NATALIE: “While it’s true that many who consider themselves Biblical counselors are ministers or other types of church leaders, this is not a requirement. Any person who feels as though they have been called to offer Biblical counseling to another may do so. Because all Biblical counseling is to be based on the Bible and the Scriptures, there is no need for any courses on behavioral study, counseling, therapy, or psychology. And because of this, few Biblical counselors hold degrees in counseling.” Bing bing bing bing bing. All the red warning lights should be going off in your heads right now. “In fact, the practice of Biblical counseling is expressly against bringing these secular studies and treatments into the discussion. All counseling should focus on identifying sin, changing behavior to overcome that sin, and making one’s life more in line with what the Bible outlines.” And I’d like to add, what the Bible outlines would be according to what they say the Bible outlines, okay?

So, in other words, doctors have to go to medical school to work on your physical health, but all you need for your mental health is someone who claims to have a working knowledge of the Bible, who claims to have all the correct interpretations of the Word of God, and they can do surgery on your psychological well-being, and you’re supposed to submit to that and do whatever they say and think that that’s okay. I could just go on and on and on. I can get on a roll with this. The other thing I’d like to say is that when the systemic problem that you’re dealing with is in-house and you’re going in-house to get a solution to the problem, are you going to find the solution in-house if the problem is in-house? Of course not!

The problem is this theology. The reason why women are being abused is because of a theology that teaches that women don’t have the same rights, that they don’t have the same power. There’s a power inequality, and anytime you see a power inequality, you see abuse of that every single time, all the way across the board. I’m not saying that every marriage that has a power inequality is abusive. What I’m saying is that is where you see abuse, you see abuse of inequality. You don’t ever see abuse where you have two equals and two peers who respect one another. You don’t see abuse there. You only see abuse when one is in a power-over situation.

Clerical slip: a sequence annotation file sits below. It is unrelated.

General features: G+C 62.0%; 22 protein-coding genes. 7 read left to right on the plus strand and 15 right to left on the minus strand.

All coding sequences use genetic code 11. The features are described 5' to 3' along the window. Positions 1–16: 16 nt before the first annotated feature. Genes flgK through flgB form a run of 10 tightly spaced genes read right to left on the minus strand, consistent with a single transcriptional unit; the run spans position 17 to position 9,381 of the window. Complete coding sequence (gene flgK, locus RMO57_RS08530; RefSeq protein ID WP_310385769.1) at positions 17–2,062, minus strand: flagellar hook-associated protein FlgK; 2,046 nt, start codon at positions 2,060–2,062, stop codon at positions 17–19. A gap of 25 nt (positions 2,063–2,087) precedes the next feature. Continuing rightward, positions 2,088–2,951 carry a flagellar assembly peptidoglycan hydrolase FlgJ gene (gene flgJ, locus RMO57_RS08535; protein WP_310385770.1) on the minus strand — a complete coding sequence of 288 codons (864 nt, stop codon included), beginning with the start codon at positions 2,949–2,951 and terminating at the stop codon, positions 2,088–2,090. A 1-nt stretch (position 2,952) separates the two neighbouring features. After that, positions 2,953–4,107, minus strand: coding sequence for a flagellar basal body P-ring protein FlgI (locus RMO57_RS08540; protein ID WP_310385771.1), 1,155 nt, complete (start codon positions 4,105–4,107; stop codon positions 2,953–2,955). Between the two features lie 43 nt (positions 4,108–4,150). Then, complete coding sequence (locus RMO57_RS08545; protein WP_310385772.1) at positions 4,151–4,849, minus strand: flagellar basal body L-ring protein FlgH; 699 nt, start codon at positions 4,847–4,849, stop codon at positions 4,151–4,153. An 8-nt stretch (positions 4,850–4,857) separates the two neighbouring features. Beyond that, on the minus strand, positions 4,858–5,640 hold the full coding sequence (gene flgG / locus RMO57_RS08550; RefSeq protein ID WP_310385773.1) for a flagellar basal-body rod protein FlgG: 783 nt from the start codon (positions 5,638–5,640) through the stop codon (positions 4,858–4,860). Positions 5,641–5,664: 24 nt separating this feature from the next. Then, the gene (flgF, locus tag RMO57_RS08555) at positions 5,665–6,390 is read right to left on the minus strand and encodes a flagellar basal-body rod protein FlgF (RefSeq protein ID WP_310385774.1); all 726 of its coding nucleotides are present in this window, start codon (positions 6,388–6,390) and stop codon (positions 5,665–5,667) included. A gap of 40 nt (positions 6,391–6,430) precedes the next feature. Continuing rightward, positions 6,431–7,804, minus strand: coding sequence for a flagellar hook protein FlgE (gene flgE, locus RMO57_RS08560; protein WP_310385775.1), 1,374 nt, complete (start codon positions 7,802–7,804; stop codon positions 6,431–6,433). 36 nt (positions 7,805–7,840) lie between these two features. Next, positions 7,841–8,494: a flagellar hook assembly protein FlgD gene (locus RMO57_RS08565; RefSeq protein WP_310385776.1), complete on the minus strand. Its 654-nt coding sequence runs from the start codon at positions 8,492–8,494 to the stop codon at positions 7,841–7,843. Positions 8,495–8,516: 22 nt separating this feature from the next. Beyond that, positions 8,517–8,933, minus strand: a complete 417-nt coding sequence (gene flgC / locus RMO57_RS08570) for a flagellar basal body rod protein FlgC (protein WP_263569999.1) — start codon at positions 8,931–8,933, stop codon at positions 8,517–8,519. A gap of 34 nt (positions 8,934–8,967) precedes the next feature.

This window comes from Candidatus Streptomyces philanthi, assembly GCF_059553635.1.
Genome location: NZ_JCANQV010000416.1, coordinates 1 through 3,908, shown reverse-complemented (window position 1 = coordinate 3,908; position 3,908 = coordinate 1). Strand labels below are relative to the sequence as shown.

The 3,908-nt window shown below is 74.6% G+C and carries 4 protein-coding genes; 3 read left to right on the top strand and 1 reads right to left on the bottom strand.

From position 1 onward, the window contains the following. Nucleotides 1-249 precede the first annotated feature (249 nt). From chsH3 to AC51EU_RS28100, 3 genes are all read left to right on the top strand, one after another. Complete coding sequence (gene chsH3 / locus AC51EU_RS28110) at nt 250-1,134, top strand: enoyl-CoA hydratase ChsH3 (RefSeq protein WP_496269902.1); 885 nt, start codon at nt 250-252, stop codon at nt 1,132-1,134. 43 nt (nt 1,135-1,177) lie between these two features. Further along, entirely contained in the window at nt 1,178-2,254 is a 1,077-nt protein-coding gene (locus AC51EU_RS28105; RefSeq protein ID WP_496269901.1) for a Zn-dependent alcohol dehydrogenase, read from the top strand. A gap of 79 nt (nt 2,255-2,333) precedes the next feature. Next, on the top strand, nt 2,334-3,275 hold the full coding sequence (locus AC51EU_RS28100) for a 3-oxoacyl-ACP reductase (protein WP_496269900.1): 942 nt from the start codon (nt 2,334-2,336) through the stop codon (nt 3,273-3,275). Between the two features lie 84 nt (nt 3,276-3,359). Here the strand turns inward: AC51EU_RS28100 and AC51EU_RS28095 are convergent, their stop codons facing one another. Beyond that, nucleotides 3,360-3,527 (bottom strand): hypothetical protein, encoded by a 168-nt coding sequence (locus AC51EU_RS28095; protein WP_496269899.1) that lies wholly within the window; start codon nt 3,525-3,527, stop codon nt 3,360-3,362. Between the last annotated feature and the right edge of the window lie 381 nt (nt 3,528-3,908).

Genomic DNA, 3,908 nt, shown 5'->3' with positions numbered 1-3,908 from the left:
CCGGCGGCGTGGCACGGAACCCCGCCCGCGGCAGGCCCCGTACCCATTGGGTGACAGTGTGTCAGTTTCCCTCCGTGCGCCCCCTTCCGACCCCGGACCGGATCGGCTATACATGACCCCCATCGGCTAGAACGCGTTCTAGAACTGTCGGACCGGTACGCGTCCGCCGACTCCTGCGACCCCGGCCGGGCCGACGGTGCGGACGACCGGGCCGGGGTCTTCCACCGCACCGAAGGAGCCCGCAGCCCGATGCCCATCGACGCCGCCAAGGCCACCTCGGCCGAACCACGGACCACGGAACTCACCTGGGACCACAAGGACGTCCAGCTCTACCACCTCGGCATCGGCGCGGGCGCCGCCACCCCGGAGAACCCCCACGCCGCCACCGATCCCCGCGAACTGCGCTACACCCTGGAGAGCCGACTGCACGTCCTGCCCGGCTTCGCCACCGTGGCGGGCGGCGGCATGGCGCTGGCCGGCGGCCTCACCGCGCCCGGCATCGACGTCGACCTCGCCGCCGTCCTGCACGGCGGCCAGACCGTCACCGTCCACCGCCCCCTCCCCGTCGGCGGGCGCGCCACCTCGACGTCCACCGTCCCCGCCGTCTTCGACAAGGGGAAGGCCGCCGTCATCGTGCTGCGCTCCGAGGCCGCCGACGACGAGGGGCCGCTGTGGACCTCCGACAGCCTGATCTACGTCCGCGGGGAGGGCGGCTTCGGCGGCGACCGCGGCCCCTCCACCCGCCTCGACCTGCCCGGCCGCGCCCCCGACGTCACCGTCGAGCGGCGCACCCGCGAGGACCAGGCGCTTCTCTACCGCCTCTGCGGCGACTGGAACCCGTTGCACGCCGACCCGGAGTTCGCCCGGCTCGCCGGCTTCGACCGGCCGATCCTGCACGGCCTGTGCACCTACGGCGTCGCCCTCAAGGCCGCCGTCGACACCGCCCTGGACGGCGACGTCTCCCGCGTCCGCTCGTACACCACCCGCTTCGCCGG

So why would you go to somebody who firmly believes in that, who firmly believes that that is a godly thing, and say “Help me, please. I’m being abused.” Of course that person is going to say “Well, now, you know, this is your job. This is what you were created for. We focus on sin because that’s what Christians do, right? We’re supposed to focus on sin even though the Gospel says not to, but that’s what we do. So because we’re going to focus on sin, let’s start with yours! Let’s start with your sin. Let’s beat you down as a woman even more than you already are. And let’s take everything that your husband did to beat you down over your sin (because he projected all of his sin on you), so we’re going to take all of his sin and put it on you and beat you down for that. And then we’re going to beat you down for your own sin, and pretty soon, you won’t be able to lift up your head anymore. And hey: that’s exactly where we want you.” Okay, I’m going to stop talking now. Rachel?

RACHEL: Well, you know what it tells me, though? This kind of mindset, it’s a very fear-based mindset. It is not walking in the law of love. It’s not evidence of walking in the law of love, which is the entire point of the Bible: God reconciling humans to Himself through His love. It is missing the point, and it’s so unfortunate because that’s exactly what the devil wants for us. He wants us slaves to fear, slaves to bondage, thinking of ourselves as “the miserable wretch,” to never find victory in Christ because it’s not actually true victory: because you’ve got to keep thinking about all the sin that you’re in and never actually step in what He did for you on the cross and live in that as if that’s the reality, which is what faith is. It’s really, really sad, and I hate the fact that there are people out there who are spreading that. It’s just ignorance.

NATALIE: Yeah. It is. It’s ignorance. And it’s pride, because the education is out there, and the information is out there.

[Natalie and Rachel lose connection on the Zoom call and continue the conversation below]:

NATALIE: I have no idea what you just said.

RACHEL: Okay, so I was making a point about the fact that this sort of attitude that you described with these people that’s so prevalent in the church, and the description of a Biblical counselor as far as not needing any qualifications, and just feeling as though they’ve got a deep understanding of what the Bible says, it’s really naïve. That whole attitude, though, where “Let’s focus on your sin…” that kind of counseling is just “Let’s focus on sin and overcome it,” and I noticed that it didn’t say anything about how the Holy Spirit or Jesus’ love helps us overcome it. It’s “You better get in line and walk this line of law-keeping,” right?

NATALIE: Yes.

RACHEL: So it totally is outside of the entire story of the Bible and God reconciling humanity to Himself through His love, which is the opposite of fear. And I think it’s unfortunate, because this is exactly what the devil wants. He wants God’s people who would consider themselves His people to live in fear, to live in bondage, and to not live in the reality of what Jesus did on the cross and through His resurrection and what faith is. And what we’re called to do is to live in belief in that and to live in freedom. That’s what we’re called to, instead of living in bondage and living in fear.